The mayor also ordered a dusk-to-dawn ban on all outdoor activities on public property, including schoolyards, parks and playgrounds in the city. Yesterday, he said that order will continue until the first frost, usually sometime in mid-October.
Fiorentini said high school nighttime athletic games and related activities have been rescheduled to daylight hours.
A representative of the Groveland Health Department said no such precautions or bans regarding nighttime activities have been ordered in that town, as of yesterday afternoon.
Health officials recommend common-sense precautionary measures to prevent West Nile transmission from mosquitoes to humans, such as using insect repellent, wearing long sleeves and long pants, and avoiding outdoor activities from dusk to dawn. In addition, residents are urged to check their property for unattended containers of standing water which may attract mosquitoes.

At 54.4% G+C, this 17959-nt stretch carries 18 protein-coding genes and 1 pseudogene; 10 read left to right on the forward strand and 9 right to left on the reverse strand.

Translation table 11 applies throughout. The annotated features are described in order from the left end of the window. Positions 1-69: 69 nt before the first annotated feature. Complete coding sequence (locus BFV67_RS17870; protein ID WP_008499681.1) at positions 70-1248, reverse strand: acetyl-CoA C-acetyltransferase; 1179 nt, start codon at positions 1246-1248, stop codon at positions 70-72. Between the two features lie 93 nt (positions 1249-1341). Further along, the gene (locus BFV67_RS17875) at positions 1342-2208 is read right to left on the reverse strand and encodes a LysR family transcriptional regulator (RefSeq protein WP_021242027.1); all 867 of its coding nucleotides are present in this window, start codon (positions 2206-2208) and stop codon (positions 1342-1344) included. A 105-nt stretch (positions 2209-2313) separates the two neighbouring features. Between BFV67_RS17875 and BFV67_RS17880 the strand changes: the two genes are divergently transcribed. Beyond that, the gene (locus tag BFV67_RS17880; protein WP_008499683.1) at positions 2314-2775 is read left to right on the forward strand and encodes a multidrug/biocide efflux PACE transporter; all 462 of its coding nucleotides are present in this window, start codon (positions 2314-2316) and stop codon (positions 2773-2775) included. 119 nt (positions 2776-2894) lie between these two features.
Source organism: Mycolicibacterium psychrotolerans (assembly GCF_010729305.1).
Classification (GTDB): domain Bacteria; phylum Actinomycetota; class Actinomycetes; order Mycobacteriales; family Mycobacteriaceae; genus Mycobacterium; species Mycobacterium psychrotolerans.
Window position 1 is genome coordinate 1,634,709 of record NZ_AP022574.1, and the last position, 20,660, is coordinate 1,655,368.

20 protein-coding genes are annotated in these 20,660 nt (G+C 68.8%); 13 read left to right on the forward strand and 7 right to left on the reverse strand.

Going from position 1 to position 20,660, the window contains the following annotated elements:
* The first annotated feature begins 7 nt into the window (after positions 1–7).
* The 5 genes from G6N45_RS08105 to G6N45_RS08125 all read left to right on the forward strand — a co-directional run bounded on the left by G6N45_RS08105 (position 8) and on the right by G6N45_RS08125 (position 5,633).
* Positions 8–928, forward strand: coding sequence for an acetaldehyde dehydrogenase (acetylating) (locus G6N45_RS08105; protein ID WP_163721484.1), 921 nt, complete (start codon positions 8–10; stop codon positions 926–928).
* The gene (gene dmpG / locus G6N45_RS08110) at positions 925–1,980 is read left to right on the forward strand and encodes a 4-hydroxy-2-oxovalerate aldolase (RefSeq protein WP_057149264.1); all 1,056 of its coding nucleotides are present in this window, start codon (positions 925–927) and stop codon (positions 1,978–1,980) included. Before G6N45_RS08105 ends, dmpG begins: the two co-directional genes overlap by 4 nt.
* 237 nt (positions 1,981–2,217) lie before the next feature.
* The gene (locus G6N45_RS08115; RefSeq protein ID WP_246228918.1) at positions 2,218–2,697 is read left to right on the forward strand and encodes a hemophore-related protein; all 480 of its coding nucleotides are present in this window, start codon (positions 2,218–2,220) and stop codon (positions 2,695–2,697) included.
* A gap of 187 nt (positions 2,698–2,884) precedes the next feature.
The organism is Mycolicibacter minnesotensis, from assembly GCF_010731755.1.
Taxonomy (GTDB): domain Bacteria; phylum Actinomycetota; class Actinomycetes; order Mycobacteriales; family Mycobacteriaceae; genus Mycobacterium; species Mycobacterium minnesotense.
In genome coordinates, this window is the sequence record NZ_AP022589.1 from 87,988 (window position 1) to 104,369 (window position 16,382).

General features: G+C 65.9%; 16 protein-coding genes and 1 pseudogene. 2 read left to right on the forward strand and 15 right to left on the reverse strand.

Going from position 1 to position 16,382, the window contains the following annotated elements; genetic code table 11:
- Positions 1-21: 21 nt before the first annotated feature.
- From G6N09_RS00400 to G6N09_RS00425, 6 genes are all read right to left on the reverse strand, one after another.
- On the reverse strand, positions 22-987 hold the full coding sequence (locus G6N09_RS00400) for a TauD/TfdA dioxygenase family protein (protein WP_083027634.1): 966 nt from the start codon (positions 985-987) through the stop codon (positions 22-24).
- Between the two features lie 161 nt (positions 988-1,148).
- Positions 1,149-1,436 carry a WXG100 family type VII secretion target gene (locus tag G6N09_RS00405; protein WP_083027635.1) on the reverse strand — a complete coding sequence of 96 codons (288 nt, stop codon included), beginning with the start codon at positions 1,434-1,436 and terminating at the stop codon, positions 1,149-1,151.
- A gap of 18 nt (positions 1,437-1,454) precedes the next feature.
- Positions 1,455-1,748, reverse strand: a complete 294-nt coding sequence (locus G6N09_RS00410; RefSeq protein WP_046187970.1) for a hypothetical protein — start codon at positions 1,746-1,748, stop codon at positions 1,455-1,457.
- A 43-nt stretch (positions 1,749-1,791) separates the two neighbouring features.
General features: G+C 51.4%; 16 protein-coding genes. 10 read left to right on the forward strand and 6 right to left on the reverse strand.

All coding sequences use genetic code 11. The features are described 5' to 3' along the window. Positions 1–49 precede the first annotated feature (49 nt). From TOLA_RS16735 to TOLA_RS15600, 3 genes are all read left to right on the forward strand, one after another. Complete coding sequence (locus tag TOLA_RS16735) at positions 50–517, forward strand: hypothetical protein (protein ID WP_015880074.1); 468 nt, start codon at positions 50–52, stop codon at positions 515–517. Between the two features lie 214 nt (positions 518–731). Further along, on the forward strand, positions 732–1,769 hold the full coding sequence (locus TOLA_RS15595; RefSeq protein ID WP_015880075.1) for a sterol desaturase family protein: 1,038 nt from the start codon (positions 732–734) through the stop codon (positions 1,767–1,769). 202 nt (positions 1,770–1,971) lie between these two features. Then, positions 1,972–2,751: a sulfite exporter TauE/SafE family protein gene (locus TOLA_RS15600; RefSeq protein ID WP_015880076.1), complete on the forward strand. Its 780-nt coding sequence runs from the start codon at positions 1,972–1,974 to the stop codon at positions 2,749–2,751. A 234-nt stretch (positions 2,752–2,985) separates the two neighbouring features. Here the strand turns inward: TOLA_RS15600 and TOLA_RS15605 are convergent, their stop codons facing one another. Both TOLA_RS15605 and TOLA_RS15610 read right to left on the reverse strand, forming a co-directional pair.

According to a Massachusetts Department of Public Health fact sheet, West Nile virus is a mosquito-carried virus that can cause illness ranging from a mild fever to more serious disease like encephalitis or meningitis. There is no specific treatment for the virus. People with mild infections usually recover on their own. People with severe infections almost always require hospitalization. Their symptoms may last several weeks and neurological effects may be permanent. About 10 percent of people who develop severe illness die from the infection.
For more information about Northeast Mosquito Control and Wetlands Management District, visit online at www.northeastmassmosquito.com.